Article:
“It is clear to us that there are communities in the Amazon that are going to support the oil industry, because they benefit from the companies’ precarious, poorly paid jobs. The state is not coming and they are forced to accept,” says Fernando Muñoz Miño, national coordinator of Yasunidos, the collective that led the campaign for the referendum to protect Yasuní and its people, which include the Tagaeri and Taromenane, Ecuador’s last known Indigenous populations in voluntary isolation.
Whatever the outcome of the vote, Muñoz says the state must begin to develop “real economic alternatives for these populations”.
In the far east of Orellana province, within the ITT-Block 43 that is the focus of Sunday’s referendum, is the Huaorani community of Kawymeno. In this place at the Peruvian border, as well as in several other cantons near the block, people are in favour of continued exploitation.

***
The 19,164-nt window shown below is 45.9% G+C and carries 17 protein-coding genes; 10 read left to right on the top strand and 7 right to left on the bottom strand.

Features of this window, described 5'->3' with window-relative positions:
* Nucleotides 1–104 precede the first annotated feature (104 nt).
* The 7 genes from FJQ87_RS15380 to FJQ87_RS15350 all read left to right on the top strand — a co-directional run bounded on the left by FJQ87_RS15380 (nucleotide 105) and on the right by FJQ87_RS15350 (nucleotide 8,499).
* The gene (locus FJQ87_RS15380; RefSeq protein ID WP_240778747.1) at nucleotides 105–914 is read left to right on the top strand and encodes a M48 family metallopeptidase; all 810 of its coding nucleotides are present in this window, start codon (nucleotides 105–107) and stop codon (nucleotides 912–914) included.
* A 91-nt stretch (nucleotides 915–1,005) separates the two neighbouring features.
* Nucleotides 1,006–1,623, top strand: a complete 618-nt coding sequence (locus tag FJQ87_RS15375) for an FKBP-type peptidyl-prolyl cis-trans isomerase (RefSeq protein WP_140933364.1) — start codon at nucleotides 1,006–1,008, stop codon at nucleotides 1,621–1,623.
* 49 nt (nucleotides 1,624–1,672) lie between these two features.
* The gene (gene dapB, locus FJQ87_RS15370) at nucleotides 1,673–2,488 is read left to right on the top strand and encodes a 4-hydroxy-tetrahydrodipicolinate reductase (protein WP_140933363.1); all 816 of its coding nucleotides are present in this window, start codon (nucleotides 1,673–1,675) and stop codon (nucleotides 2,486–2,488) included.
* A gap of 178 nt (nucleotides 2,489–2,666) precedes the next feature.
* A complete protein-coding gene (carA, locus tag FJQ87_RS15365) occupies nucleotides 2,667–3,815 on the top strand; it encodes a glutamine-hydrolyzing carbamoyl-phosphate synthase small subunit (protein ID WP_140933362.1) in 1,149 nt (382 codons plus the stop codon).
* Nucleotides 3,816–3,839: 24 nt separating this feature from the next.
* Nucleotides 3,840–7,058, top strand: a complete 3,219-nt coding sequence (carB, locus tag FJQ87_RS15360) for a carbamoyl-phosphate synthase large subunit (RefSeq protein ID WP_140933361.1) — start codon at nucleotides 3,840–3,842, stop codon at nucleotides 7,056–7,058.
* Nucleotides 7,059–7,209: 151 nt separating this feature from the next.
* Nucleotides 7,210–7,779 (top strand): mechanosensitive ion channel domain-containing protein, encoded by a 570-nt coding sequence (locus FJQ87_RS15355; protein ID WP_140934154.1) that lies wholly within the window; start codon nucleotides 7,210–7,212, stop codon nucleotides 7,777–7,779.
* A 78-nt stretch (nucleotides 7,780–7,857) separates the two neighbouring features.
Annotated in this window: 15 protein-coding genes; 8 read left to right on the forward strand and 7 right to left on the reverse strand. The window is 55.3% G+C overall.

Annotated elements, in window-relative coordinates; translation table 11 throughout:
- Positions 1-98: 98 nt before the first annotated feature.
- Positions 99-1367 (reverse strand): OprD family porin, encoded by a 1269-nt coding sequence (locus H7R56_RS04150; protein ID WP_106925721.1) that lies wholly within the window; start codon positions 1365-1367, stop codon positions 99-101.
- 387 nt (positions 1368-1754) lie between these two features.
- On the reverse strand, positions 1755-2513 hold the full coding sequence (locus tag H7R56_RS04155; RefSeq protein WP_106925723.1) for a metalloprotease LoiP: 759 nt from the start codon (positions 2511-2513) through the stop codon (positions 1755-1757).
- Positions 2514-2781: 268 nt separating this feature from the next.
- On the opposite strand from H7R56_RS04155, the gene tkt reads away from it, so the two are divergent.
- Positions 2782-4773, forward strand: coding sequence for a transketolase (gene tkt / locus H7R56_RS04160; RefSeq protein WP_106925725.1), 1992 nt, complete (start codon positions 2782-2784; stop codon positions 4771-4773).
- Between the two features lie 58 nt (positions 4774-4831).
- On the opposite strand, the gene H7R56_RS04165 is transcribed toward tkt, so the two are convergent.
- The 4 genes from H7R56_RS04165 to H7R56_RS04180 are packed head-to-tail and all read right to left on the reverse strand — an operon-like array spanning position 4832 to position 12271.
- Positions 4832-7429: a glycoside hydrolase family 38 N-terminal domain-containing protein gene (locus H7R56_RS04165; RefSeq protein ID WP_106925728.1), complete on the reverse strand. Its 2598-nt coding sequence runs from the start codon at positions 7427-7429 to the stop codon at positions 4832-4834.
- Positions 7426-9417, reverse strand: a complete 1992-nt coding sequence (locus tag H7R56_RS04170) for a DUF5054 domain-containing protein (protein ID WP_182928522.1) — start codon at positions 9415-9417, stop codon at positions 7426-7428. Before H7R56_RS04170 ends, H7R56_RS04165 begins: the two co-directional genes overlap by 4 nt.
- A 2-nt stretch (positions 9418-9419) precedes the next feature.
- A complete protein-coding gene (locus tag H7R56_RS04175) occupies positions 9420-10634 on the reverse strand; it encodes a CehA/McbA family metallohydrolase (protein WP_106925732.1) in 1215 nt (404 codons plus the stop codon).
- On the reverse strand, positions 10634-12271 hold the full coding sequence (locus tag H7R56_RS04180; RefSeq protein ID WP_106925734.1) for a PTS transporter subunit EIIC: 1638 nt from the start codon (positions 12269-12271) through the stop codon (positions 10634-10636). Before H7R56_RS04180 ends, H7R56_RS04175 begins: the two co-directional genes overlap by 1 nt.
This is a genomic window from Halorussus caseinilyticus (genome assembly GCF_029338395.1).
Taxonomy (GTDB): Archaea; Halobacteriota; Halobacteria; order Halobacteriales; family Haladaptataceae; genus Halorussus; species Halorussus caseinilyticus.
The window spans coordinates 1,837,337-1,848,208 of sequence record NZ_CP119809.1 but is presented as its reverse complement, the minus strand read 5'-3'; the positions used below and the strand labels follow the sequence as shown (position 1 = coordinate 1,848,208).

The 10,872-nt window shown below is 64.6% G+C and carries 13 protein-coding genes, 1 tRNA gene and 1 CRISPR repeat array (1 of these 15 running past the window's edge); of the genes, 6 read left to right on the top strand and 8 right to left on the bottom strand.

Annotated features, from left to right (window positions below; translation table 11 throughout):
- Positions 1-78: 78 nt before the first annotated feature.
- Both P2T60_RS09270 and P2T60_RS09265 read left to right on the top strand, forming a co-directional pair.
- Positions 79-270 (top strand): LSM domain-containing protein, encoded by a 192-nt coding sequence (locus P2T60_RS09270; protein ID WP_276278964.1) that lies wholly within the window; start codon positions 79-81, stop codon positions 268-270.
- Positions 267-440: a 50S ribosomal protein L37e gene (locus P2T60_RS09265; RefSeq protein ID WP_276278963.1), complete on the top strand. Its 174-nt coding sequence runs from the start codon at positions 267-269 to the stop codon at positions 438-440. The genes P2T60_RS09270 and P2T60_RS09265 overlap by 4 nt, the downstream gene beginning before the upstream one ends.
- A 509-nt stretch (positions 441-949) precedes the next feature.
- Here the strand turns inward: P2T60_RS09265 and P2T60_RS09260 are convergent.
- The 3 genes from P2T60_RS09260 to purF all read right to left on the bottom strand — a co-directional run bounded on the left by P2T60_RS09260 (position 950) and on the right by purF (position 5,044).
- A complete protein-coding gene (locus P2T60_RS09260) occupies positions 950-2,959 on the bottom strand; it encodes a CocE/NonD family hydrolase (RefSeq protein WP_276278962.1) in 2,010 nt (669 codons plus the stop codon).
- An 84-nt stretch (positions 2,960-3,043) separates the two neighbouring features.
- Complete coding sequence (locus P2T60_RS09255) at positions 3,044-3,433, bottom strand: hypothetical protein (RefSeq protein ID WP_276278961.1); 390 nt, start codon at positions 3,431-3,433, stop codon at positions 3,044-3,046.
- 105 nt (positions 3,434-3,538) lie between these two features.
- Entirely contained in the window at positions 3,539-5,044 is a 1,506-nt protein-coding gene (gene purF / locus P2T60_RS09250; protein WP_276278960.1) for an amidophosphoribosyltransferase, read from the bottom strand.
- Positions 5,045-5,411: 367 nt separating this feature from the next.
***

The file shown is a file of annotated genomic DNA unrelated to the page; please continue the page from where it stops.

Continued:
“If there were no oil industry, we would not have had education, health, family welfare,” Panenky Huabe, president of the Kawymeno community, recently told France 24, highlighting the absence of state support in this corner of the Amazon.
The polarisation of the Amazonian population has been analysed by Patricio Quinda, an entrepreneur who for two decades has promoted tourism in the Yasuní National Park. He says: “The oil companies, through community relations agents, enter various communities to divide them, introduce leaders to support its policies and disseminate its system of royalties, which they use to put the inhabitants in its favour.”
Illa Grafa, leader of the Rucu Jumandy Kawsay community in the Archidona canton, disagrees with oil activities at ITT-Block 43, but says she can see the issue from the position of those who think differently.
“Each place sees its own reality, but the main problem of everything that happens in our communities is that there is no work. For example, many people are turning to illegal gold mining, which is seriously damaging our forests, but they have no alternatives,” Grafa explains.
“Oil should not be exploited – but we need the income it generates,” she says with concern and regret.